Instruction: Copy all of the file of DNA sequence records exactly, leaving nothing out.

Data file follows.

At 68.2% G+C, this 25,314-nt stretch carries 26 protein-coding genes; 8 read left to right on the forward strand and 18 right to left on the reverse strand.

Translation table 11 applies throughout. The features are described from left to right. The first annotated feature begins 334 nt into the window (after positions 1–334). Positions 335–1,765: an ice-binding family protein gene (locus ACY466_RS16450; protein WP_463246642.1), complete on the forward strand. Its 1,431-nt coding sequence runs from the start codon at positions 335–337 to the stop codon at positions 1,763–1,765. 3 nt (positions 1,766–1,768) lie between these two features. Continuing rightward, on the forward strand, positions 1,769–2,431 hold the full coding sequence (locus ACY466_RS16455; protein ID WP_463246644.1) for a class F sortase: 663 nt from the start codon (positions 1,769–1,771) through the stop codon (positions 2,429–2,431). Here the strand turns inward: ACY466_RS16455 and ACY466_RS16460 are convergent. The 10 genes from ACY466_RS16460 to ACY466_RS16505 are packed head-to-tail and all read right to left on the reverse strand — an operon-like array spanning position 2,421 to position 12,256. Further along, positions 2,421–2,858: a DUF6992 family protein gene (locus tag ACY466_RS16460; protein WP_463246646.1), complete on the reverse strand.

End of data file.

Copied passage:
At 68.2% G+C, this 25,314-nt stretch carries 26 protein-coding genes; 8 read left to right on the forward strand and 18 right to left on the reverse strand.

Translation table 11 applies throughout. The features are described from left to right. The first annotated feature begins 334 nt into the window (after positions 1–334). Positions 335–1,765: an ice-binding family protein gene (locus ACY466_RS16450; protein WP_463246642.1), complete on the forward strand. Its 1,431-nt coding sequence runs from the start codon at positions 335–337 to the stop codon at positions 1,763–1,765. 3 nt (positions 1,766–1,768) lie between these two features. Continuing rightward, on the forward strand, positions 1,769–2,431 hold the full coding sequence (locus ACY466_RS16455; protein ID WP_463246644.1) for a class F sortase: 663 nt from the start codon (positions 1,769–1,771) through the stop codon (positions 2,429–2,431). Here the strand turns inward: ACY466_RS16455 and ACY466_RS16460 are convergent. The 10 genes from ACY466_RS16460 to ACY466_RS16505 are packed head-to-tail and all read right to left on the reverse strand — an operon-like array spanning position 2,421 to position 12,256. Further along, positions 2,421–2,858: a DUF6992 family protein gene (locus tag ACY466_RS16460; protein WP_463246646.1), complete on the reverse strand.